Learning lessons from online teaching

Online learning has the potential to revolutionise teaching.

Image: G is for grevillea . . . a Year 10 photography project where students took images of objects around their homes from every letter of the alphabet.

Just one week after NSW schools switched to learning from home, Camden High School was delivering all lessons online.

Principal Melinda Brady said it was a steep learning curve for both teachers and students but the results in terms of student engagement and teacher satisfaction were quickly evident.

“We wanted to use this time to provide teachers with the opportunity to revolutionise the way in which they teach,” Ms Brady said.

“We have moved from delivering content in classes to providing a way for students to consume content, while we develop skills in application, analysis and evaluation.”

Most lessons or activities have a creative component – photography and film are then posted on the school’s Facebook page, as are science experiments and fun ‘brain breaks’ for physical fitness.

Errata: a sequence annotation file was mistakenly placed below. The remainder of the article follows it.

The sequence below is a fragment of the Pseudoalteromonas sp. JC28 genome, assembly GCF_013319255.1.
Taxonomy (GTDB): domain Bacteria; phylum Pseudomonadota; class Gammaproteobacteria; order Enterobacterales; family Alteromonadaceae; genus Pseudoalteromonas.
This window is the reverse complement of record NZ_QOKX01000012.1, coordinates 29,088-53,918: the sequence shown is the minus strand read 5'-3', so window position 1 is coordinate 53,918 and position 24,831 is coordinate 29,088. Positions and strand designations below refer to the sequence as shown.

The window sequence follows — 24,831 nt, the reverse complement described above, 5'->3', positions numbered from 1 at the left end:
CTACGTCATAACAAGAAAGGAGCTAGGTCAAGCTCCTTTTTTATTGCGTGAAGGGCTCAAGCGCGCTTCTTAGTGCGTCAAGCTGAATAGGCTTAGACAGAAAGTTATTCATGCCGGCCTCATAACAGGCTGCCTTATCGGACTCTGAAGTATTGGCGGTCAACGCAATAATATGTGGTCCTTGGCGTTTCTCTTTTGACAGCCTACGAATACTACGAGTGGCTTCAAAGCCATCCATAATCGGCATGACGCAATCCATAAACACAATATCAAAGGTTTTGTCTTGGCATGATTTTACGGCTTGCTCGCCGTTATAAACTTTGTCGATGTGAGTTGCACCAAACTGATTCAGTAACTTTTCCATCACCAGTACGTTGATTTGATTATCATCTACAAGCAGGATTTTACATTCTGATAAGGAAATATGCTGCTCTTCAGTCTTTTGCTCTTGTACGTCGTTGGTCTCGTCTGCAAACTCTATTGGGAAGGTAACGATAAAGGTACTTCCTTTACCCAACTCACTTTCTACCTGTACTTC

The school provides one stream of learning for its 1143 students through the Canvas learning management platform, with video lessons on Zoom and Adobe Connect. Laptops and dongles have been loaned so that families have a device and internet access at home.

Ms Brady said an early decision was to “forget the old timetable” and move to a weekly package of lessons, activities and challenges, with teachers online during school hours to answer questions, mark and provide feedback to students.

“We are catering for the flexible needs of high school students and the students are planning their own progression through the work,” Ms Brady said.

Teachers have been assigned an equitable workload where they manage the learning of one or two courses – such as Year 7 science and Year 11 biology – instead of the myriad responsibilities of a normal timetable. The teachers then create and upload the weekly work onto Canvas, monitor and assess student participation.

“Teachers are also innovating resources to be used beyond the current COVID-19 scenario,” Ms Brady said.

“The eye opener has been how much ‘busy’ work had gone on previously with lesson development. We’re more focused now on what is the outcome required and how do we achieve it.

“This term we’re looking at Blooms digital taxonomy, particularly how to apply and synthesise knowledge using technology and digital tools.”

Fortuitous planning meant that Camden High was not totally unprepared for online learning. The school adopted Canvas last year and had trained and built staff confidence in its use. Class sets of Chromebooks had also been purchased and computer labs expanded from two to six rooms.

“We’ve all learned a lot and I think it’s unwise to go back to the usual ‘chalk and talk’ methods; we need a happy medium of both worlds,” Ms Brady said.

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